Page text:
Developing green products in the financial sector .. (GREEN BANKING 4 LIFE)
Developing green products in the financial sector and reducing environmental impact of bank services
(GREEN BANKING 4 LIFE)
Start date: Oct 3, 2006,
End date: Oct 2, 2009
Environmental concerns among the banks and insurance companies arose more slowly than in the manufacturing sector. The significance of the environmental impacts of the service sector began to be realised when initial corporate environmental reports from financial institutions indicated energy consumption figures similar to those in many manufacturing companies.
Financial institutions play a very important role in shaping the economy; thus, it is essential for them to be ecologically and socially responsible. They also have a great influence on the achievability of sustainable growth targets through their lending and investment policies. Finally, financial institutions can reduce their operational and core business environmental impacts when using products and providing services.
A preliminary research into energy consumption in the banking sector was carried out in preparation of the proposed project. It showed a broad spectrum of energy consumption ranging from 110 to 1 355 kWh/m2/year (an average of 200 kWh/m2/year is anticipated for Greece) and electricity consumption between 3 600 and 8 250 kWh/employee/year for bank buildings. Photovoltaics can easily cover 20-25% of the energy needs of an ordinary bank building (at least in Greece), leading to considerable reductions in CO2 emissions.
The GREEN BANKING 4 LIFE projectâs overall objective was to promote green banking in the beneficiary, Piraeus Bank, and the in banking sector.
In particular, it aimed to:
Assess the operational environmental impacts of Piraeus Bank associated with its internal operational activities.
Draw up of a guide for environmental programmes for better resource consumption practices.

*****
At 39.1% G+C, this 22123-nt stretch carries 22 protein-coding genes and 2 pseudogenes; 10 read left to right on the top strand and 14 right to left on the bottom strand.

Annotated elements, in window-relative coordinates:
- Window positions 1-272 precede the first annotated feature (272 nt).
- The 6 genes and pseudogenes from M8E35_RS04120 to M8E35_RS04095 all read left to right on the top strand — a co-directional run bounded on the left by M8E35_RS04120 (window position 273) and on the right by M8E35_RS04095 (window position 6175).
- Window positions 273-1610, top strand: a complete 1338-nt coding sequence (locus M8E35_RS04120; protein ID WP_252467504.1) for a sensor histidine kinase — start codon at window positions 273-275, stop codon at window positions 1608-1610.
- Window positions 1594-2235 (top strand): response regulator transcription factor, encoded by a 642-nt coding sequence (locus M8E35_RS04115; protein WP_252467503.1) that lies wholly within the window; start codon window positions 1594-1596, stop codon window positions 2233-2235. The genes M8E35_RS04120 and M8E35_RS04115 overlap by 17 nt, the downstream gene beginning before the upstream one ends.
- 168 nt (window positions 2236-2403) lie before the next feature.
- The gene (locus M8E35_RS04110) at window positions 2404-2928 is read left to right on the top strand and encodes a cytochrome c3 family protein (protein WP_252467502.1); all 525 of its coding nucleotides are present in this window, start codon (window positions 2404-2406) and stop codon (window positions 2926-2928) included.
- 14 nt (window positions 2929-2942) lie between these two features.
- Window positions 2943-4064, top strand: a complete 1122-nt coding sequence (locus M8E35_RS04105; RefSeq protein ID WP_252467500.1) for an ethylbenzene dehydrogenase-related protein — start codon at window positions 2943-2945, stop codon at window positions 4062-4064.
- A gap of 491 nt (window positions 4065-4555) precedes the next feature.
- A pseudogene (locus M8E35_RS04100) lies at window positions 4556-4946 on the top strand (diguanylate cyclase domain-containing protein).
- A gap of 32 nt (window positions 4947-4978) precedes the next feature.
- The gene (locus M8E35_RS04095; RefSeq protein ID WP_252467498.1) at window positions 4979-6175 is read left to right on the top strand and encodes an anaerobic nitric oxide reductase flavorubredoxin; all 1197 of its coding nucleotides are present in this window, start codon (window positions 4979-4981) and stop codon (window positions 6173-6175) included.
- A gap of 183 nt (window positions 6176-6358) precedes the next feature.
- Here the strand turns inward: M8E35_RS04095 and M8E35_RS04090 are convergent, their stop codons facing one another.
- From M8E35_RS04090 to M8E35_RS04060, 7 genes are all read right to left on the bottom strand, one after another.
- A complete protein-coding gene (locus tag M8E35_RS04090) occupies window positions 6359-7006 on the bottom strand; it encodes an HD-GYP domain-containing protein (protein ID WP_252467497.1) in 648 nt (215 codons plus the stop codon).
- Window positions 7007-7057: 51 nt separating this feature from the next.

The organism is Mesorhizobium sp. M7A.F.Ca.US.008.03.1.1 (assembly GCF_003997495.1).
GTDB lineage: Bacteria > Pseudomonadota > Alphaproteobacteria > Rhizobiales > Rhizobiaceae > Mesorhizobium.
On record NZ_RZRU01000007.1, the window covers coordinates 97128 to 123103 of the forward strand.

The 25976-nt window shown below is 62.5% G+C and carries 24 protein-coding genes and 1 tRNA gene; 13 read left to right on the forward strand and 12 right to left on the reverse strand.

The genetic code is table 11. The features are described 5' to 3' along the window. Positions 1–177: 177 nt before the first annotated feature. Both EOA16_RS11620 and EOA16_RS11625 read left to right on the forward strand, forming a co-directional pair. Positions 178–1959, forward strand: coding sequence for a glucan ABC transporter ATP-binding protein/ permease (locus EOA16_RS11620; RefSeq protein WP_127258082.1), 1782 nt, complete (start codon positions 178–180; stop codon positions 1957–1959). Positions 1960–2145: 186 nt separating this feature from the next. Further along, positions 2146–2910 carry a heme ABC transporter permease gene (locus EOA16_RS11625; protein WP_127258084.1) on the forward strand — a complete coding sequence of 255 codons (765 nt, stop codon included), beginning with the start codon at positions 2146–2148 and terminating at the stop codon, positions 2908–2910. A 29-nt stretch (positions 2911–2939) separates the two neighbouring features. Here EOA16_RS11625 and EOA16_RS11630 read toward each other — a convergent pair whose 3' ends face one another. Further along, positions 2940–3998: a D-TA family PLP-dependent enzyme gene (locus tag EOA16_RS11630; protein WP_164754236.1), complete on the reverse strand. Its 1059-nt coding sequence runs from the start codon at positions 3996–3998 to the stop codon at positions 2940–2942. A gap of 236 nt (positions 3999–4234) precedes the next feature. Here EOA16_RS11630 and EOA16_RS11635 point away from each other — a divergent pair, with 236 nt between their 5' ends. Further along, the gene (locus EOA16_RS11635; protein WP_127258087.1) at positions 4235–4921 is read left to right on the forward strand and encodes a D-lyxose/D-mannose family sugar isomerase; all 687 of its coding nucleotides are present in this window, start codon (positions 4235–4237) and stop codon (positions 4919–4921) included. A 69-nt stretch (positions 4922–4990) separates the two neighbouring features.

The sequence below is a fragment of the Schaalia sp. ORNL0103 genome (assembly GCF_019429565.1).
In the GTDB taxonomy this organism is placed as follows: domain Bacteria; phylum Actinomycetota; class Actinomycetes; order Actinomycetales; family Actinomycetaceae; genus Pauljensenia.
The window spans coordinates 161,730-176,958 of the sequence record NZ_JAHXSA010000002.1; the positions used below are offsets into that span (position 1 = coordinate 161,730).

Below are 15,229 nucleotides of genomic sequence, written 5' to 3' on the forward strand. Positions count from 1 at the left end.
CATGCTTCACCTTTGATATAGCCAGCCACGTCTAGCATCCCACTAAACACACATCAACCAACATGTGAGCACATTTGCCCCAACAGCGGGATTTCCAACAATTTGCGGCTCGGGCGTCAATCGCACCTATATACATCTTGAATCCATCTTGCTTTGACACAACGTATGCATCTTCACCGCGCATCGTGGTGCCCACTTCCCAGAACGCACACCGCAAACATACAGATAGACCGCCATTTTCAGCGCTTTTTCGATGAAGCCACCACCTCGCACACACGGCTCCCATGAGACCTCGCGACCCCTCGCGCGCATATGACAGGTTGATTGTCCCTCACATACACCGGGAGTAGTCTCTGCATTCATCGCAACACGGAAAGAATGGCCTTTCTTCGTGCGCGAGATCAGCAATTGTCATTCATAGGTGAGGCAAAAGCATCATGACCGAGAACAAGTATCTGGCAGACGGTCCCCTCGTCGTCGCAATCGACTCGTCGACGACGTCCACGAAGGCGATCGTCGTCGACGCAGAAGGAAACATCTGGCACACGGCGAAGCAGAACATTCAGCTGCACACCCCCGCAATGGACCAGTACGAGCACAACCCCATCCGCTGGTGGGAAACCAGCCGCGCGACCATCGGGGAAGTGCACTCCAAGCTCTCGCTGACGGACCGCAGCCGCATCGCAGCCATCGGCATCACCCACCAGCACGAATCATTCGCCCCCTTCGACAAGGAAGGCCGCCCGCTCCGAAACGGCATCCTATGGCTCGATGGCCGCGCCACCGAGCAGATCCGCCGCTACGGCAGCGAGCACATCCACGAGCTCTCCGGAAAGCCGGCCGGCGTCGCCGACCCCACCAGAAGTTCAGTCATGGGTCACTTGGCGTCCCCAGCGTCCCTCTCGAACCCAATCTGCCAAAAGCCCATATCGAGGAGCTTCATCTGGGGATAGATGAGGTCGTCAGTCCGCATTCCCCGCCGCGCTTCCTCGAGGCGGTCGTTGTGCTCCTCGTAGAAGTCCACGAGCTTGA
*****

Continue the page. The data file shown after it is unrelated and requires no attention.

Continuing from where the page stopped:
Reduce CO2 emissions from electricity consumption and transportation, increase recycling (paper, PET, toners, cartridges and batteries) and increase the use of green products by bank branches.
Assess core business environmental impacts resulting from external commercial activities and investigate potential banking products that will reduce these impacts.
Design and launch green banking products (promoting environmentally responsible lending and investment).
Spread experience gained by the project outside the Bank of Piraeus.
Disseminate the results to employees, associates and general public.Results
The GREEN BANKING 4 LIFE project was very successfully implemented and well managed. It effectively achieved all its objectives.
The management of the Piraeus Bank's operational environmental impacts started with the development of novel software to garner and analyse data that allows for continuous monitoring and precise evaluation of the environmental operational impacts associated with the consumption of energy, water and other resources. The software also analyses all the bank's buildings use of consumables and the business trips taken by employees. A series of five guides was published with instructions on how to conserve energy and water, recycle used materials, adopt green procurement and manage business trips.